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Bayfront concessions made Allison K. Sampité | Sat, Aug 04 2012 12:00 PM

After raising issues for more than two years about the Chula Vista bayfront master plan, members of a community group, the city of Chula Vista and San Diego Unified Port District signed a letter of agreement addressing some of their concerns.

Crossroads II has been actively participating in the city’s bayfront development planning. Between March 2010 and June 2012 they made five suggested changes.

On July 13 the group submitted a petition with 630 signatures to the California Coastal Commission. After reviewing the proposals the San Diego Unified Port and city staff agreed to make fundamental changes to the bayfront plan and signed a letter of agreement last week revising the document.

The city and port had up until recently supported the Sweetwater Park Plan, which includes 1,500 condos, four hotels and a 2,000-room resort center.

Crossroads members instead support what they call “the better bayfront plan,” which proposes a combination of two other development plans, the harbor park and reduced density plans, which includes a 35-acre, centrally-located landmark park on the water.

Also, the agreement calls for  20 acres of active waterfront park land that will be connected across a marsh inlet to 21 acres of passive park to the north by a new bridge for use by pedestrians and bicycles only.

In addition, the changes include protecting Chula Vista Marine Group Boat Works, a family-owned, full-service boat and super yacht refit and repair facility that occupies more than 15 acres of land and water.

Over the years the company has donated more than $100,000 in resources to local schools and non-profits and has purchased an average of $7.4 million in materials and services from local suppliers. It also employs more than 130 people.

A 20-year lease extension was signed with the Marine Group Boat Works July 10.

Crossroads II Vice President Peter Watry says the harbor park plan reduces the density of bayfront development by more than 30 percent and includes a minimum building setback of 50 feet from J Street, allowing for more viewing opportunities for the public.

The city-port plan also includes high-rise buildings. Watry said the structures block the view of the bay. The agreement states it will lower buildings to accommodate better viewing of the bayfront.

In addition, 25,000 square feet of building space will be reserved for cultural uses such as museums and performance space.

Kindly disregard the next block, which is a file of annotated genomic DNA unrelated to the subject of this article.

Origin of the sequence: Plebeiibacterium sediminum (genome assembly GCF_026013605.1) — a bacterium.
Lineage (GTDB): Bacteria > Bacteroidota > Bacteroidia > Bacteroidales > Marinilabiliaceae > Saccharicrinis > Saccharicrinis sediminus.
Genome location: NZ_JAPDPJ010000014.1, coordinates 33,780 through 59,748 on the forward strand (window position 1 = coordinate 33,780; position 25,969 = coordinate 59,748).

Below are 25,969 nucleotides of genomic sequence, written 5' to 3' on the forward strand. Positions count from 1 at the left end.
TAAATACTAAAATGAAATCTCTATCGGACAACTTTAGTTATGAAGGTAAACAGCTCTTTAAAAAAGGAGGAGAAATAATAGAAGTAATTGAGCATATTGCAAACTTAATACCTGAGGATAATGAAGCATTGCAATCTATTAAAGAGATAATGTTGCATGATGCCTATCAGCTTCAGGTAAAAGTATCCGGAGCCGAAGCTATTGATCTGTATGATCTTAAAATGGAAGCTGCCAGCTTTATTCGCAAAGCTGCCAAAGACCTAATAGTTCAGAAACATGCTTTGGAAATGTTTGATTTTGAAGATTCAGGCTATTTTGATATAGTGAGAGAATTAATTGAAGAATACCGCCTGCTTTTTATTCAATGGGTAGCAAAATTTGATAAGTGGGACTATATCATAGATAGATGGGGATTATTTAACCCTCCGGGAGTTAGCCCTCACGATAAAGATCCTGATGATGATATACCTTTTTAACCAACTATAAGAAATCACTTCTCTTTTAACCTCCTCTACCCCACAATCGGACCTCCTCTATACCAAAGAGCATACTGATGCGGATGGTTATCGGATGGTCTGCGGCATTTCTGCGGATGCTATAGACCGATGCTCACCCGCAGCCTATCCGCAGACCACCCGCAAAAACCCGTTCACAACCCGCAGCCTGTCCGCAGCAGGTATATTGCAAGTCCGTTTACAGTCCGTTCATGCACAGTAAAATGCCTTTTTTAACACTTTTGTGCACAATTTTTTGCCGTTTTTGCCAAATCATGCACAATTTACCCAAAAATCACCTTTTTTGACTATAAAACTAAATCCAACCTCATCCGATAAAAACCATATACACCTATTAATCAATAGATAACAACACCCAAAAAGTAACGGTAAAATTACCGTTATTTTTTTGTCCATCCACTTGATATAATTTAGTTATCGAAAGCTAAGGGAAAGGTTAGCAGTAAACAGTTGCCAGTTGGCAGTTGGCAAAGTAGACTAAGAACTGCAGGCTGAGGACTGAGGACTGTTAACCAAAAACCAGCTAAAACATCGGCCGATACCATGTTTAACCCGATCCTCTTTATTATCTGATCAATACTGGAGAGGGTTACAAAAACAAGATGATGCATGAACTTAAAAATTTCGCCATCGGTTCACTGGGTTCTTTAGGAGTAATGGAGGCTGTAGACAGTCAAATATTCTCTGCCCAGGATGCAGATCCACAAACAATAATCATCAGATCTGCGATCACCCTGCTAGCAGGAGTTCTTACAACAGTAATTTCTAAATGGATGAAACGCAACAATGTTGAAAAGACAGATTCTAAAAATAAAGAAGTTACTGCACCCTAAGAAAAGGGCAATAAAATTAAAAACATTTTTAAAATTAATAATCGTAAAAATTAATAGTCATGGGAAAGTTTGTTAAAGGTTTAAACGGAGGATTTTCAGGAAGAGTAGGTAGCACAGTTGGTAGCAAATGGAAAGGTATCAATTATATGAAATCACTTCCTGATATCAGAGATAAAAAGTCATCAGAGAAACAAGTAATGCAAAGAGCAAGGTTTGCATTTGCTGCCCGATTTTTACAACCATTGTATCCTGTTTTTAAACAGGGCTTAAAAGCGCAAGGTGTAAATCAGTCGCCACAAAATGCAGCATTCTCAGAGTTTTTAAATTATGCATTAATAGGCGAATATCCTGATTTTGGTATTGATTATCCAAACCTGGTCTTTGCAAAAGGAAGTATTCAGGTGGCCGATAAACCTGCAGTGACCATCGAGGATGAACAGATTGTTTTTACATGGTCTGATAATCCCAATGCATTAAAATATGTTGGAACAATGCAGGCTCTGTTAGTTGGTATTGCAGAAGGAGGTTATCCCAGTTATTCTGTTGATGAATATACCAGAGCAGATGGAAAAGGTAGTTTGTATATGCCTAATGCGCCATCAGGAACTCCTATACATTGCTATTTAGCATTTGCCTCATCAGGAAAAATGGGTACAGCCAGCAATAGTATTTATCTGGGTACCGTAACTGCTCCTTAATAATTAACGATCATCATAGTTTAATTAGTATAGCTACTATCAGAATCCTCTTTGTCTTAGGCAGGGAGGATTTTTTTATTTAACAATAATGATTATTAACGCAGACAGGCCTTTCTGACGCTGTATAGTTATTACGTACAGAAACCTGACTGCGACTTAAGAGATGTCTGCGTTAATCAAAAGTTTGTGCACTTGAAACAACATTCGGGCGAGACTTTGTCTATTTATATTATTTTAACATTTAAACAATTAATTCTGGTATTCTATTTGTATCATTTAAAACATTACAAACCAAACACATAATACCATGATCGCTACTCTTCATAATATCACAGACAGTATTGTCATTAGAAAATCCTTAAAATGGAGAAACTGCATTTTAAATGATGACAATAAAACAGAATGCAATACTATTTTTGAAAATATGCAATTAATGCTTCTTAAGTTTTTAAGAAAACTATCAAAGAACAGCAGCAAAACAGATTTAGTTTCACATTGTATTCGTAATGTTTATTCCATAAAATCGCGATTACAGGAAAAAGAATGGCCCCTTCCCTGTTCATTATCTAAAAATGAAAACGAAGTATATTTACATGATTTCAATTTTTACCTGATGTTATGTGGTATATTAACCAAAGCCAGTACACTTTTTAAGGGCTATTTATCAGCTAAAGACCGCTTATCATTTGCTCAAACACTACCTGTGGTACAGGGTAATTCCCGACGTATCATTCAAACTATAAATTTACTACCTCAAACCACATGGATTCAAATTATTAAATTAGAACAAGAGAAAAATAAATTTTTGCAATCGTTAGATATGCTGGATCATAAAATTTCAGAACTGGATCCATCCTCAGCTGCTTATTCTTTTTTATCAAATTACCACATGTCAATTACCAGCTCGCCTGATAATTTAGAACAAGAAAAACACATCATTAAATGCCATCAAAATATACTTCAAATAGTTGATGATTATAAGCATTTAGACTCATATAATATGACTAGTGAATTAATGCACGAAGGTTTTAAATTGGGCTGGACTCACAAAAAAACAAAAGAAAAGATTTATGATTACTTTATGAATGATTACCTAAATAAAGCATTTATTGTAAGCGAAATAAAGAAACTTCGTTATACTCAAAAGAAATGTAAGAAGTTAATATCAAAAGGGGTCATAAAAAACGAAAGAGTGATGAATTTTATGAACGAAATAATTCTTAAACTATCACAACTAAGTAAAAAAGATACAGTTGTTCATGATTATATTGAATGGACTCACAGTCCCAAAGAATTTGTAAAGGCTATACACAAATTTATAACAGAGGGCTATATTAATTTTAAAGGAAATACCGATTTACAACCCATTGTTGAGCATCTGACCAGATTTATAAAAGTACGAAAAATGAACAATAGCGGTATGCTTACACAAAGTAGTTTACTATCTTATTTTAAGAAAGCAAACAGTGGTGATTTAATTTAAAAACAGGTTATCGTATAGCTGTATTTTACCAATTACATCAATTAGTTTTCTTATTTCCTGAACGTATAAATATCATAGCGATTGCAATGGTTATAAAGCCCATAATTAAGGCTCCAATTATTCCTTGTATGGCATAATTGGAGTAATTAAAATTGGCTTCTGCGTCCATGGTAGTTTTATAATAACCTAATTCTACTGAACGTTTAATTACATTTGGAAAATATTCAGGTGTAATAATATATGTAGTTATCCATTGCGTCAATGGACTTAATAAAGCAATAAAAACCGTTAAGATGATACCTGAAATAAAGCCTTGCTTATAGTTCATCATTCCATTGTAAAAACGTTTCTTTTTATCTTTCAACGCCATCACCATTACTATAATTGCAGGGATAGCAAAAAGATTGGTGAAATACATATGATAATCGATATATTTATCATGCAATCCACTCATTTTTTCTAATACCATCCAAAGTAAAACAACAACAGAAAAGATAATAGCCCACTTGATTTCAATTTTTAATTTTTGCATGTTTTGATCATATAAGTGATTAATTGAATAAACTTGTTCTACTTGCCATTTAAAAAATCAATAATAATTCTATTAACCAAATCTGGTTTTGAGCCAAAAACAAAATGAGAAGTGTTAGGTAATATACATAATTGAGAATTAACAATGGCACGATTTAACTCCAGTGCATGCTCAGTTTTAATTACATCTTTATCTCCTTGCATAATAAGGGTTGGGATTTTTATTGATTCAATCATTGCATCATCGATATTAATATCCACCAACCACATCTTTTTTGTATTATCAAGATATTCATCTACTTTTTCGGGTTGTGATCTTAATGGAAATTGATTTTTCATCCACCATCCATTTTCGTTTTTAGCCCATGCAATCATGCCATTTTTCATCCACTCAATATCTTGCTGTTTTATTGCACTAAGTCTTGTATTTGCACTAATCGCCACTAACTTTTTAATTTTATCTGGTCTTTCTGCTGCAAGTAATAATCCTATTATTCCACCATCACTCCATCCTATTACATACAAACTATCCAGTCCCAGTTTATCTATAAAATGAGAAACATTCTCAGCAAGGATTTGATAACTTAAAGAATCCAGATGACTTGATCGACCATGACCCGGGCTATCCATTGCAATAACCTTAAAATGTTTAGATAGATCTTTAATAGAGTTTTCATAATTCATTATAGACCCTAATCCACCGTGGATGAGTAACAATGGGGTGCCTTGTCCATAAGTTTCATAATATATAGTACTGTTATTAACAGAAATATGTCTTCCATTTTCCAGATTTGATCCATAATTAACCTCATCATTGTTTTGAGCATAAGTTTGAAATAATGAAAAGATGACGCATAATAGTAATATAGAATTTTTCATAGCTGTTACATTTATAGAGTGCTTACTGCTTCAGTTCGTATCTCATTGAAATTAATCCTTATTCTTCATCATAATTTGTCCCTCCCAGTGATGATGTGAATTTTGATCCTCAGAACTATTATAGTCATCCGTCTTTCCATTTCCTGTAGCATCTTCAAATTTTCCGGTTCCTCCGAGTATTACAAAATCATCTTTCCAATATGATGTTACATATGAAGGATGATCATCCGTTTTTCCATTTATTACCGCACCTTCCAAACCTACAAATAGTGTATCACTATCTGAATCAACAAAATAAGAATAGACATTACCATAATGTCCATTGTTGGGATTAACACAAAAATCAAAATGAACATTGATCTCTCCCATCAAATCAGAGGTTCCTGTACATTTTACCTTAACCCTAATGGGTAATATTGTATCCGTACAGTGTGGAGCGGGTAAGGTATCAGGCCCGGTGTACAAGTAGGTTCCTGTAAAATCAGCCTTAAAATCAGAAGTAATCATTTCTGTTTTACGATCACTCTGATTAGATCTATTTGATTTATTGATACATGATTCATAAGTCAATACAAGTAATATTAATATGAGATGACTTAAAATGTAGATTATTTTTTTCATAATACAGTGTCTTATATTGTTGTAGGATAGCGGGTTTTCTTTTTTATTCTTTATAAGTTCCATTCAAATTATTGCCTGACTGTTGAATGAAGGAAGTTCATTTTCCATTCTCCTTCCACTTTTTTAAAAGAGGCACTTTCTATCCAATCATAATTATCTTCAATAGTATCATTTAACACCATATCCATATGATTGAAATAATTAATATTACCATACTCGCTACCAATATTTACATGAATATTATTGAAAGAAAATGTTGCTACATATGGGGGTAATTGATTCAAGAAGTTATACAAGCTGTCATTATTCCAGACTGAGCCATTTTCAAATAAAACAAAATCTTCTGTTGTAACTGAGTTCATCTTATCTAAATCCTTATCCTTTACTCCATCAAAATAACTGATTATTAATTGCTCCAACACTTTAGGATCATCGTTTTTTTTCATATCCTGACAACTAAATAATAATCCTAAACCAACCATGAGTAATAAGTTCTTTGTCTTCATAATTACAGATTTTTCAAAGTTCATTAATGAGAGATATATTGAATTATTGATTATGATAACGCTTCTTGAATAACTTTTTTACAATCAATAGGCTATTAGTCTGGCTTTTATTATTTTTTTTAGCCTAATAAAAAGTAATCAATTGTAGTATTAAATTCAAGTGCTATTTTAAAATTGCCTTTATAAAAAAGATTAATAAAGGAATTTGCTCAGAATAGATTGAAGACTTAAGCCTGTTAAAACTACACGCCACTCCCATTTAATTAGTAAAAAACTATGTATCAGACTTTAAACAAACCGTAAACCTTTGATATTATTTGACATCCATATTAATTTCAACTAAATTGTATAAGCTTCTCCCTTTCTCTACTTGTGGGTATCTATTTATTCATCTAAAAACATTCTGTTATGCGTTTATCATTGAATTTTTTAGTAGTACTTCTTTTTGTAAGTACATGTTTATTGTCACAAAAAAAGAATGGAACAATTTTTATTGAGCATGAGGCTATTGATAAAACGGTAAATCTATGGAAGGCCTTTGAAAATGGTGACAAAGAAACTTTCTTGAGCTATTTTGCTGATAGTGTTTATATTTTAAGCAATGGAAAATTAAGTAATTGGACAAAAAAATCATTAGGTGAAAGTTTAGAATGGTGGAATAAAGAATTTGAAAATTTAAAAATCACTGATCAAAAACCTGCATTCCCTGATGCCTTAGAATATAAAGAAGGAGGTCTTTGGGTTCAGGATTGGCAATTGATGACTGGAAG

Watry said that while the group  did not get everything it asked for, they feel it is a reasonable compromise.

“You can make that boat yard a really interesting thing to attract people,” he said. “They also pay very good salaries. They have high-paying skilled jobs.”

Crossroads II had opposed the bayfront plan since 2010, when they say the Environmental Health Coalition and port had nine months of secret negotiations, days before signing a deal on May 18 that put very severe restrictions on the park, including no athletic field amenities, amplified sound equipment or reservations for group events.

“The Coastal Commission hasn’t really been involved in any negotiations,” said Crossroads II’s David Danciu. “It’s just been us, the city and the port.”

Chula Vista Mobile Home Residents Association President Penny Vaughn attended a three-day Coastal Commission hearing held last month at City Hall on the bayfront plan.

“We support increasing the public park land for Chula Vista residents,” Vaughn said. “The preponderance of mobile home parks are in the southwest Chula Vista area and they use that park.”

Chula Vista Assistant City Manager Gary Halbert said the discussion with Crossroads II members and others has been helpful.

“I think that the number of things brought forward by Crossroads resulted in changes that make for a better project,” Halbert said. “We wouldn’t agree to anything that we didn’t think was an improvement or neutral for the project.”

Watry said with Coastal Commission approval, the better bayfront plan will create at least a 20-acre landmark park on the water, preserve good jobs, create less future gridlock on Interstate 5 and maintain environmental protections.

The final approval for the master plan is Thursday, Aug. 9, at the coastal commission meeting.


A previous version of this story incorrectly stated the coastal commission meeting would take place Aug. 2

The meeting was Thursday, Aug. 9. The Star-news regrets the error.


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